Christmas Eve is the day when it all comes together. When the tree goes up and presents appear beneath it and the house is full of the scent of cloves and oranges and gammon.
Over the past few days the children have been making, merrily, and decorating their bedrooms. Christmas cards have been pinned to wardrobe doors in the shape of fir trees. Yards and yards of paper chains have materialised, made from coloured paper or stylish, monochrome newsprint. The floors are littered with tiny flecks of white as snowflakes are snipped away at, then opened with a flourish. They twist and turn in the warm air rising up the stairs. Pomanders have appeared, hung with a scrap of ribbon from the window fixings, or nestling in the fruit bowl. Each time I open my wardrobe I pause to sniff at the orange, studded with cloves, which Ben has hung from its handles.
So much has been done in advance, in bits and pieces, by one or two or three of us at a time. But this is the day when we all work together, and Christmas fills the house after its long advent journey. And it is just like having a baby: weeks and months are spent dreaming and planning, but nothing really happens until the day when everything happens, and a new light enters the world.
The cake was made in November, but today I will roll out the marzipan and spread a layer of snow white icing on top. Fliss will decorate it, with silver balls and a paper frill, or with tin animals taken from the toy box and dusted with a sieveful of icing sugar. I’ll chop the sage to mix into the stuffing, and stir the custard as it cooks, ever so slowly, on the cool end of the aga. Then I’ll roll and cut the pastry, for mince pies, and call a passing child to make a turnover with the scraps.
In the meantime, the others will have come in from the garden, red-cheeked and noisy, bearing armfuls of greenery. A slip of holly will adorn the top of every picture frame, and the ivy will be woven into willow wreaths, and a table centrepiece, and in and out of the bannisters.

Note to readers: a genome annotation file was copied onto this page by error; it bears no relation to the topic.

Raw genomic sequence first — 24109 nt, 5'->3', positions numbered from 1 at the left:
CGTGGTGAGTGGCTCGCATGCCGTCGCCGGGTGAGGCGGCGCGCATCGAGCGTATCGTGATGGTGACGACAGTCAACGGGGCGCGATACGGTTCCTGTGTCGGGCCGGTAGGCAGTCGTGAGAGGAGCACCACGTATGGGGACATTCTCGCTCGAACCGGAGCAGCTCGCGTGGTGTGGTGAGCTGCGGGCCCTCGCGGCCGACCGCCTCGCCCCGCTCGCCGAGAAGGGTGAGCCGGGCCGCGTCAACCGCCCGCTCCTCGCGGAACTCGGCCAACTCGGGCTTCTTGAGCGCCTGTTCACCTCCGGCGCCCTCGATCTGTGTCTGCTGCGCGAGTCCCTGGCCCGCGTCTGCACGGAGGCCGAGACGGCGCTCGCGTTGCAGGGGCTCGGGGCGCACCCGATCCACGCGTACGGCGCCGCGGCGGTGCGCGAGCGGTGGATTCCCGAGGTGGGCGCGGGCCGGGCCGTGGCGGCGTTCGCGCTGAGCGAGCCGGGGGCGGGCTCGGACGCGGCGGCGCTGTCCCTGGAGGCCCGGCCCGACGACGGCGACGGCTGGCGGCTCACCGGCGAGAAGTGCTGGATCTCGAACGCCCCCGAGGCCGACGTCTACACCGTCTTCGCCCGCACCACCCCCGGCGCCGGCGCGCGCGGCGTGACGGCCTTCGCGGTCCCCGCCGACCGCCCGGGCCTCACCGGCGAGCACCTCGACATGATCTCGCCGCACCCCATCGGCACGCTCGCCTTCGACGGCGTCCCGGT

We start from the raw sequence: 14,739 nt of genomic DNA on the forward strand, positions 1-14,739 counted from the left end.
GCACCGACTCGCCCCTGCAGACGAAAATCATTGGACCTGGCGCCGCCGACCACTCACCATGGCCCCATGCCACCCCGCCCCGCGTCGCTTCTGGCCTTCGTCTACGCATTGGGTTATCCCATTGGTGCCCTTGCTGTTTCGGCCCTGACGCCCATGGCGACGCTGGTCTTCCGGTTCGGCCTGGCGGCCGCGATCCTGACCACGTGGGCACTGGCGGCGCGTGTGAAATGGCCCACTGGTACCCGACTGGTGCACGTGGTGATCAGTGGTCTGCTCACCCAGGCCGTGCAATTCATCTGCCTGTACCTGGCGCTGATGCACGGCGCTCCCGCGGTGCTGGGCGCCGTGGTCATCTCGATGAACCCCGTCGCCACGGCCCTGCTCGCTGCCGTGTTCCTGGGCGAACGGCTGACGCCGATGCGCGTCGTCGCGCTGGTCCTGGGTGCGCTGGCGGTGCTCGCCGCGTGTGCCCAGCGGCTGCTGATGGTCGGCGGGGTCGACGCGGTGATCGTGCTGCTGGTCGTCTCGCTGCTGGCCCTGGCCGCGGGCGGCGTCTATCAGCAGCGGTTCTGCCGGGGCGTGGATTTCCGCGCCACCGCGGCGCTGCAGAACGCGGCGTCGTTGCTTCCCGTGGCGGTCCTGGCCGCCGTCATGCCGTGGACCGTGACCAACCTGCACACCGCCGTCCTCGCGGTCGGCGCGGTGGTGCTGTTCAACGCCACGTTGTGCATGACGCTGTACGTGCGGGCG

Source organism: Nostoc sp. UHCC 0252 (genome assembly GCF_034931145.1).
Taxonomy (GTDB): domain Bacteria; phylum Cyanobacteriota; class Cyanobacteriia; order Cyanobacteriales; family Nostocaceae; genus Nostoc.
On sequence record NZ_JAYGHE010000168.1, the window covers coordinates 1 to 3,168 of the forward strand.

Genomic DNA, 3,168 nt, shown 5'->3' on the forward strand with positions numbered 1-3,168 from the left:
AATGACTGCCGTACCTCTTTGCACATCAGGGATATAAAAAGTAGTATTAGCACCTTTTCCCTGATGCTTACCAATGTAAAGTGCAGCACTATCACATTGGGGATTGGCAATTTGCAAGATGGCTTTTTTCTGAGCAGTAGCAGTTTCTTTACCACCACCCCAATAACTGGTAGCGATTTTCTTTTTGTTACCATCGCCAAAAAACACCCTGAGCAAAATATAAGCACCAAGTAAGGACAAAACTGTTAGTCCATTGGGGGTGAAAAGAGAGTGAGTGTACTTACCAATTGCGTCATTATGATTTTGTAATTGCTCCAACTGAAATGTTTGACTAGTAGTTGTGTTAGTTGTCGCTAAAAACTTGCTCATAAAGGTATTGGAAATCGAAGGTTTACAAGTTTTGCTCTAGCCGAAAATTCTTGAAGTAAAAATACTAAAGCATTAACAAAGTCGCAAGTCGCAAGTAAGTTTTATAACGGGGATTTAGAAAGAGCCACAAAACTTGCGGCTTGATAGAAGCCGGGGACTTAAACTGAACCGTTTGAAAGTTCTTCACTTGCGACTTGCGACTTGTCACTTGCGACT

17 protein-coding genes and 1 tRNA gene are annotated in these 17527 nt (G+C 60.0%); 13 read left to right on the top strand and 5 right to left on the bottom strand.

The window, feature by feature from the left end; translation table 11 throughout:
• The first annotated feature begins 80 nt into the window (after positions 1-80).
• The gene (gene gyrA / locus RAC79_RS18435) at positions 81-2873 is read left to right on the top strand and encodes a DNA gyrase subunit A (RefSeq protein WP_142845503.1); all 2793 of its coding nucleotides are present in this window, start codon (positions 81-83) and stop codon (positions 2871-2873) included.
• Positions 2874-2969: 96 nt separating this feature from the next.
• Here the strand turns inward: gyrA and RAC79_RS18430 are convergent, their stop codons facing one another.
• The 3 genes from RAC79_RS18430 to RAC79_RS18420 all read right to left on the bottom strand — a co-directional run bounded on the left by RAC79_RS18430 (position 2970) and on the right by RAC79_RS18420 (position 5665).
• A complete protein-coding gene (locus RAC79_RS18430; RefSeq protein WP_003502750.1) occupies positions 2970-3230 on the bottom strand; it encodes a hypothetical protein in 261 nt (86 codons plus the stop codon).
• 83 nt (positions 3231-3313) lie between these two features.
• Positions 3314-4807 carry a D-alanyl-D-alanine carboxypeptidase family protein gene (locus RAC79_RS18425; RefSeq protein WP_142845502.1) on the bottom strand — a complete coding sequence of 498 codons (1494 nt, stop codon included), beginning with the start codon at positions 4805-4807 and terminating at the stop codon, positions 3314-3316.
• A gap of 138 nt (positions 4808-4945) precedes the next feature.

A pause, then, for a quick luncheon of sandwiches and tea before we troop down the road to the crib service. Each year I wait to see which of our children will take part. Ben nearly sat it out last year but was persuaded, at the eleventh hour, to hold the heavy star aloft. Fliss might be Mary one last time. Or they might sit in the pews with us, and watch their younger siblings embrace their roles.
Afterwards, the tree will be waiting in the living room, unadorned. John will stir the fire back into life as I switch on the wireless. Silence, then a lone voice will fill the room. It will sing a story to us, in nine lessons and carols. I will sit with my love and watch our children hang their ornaments, old and new, on its green branches. Somehow they will lend this living thing yet more life. Then Ben will lift Ilse to place the angel on top, just as John used to lift him, and Seb will switch on the lights, and we will bask in their soft glow until it is time for stories, and stockings, and bed.
Merry Christmas, everyone.— December 24, 1930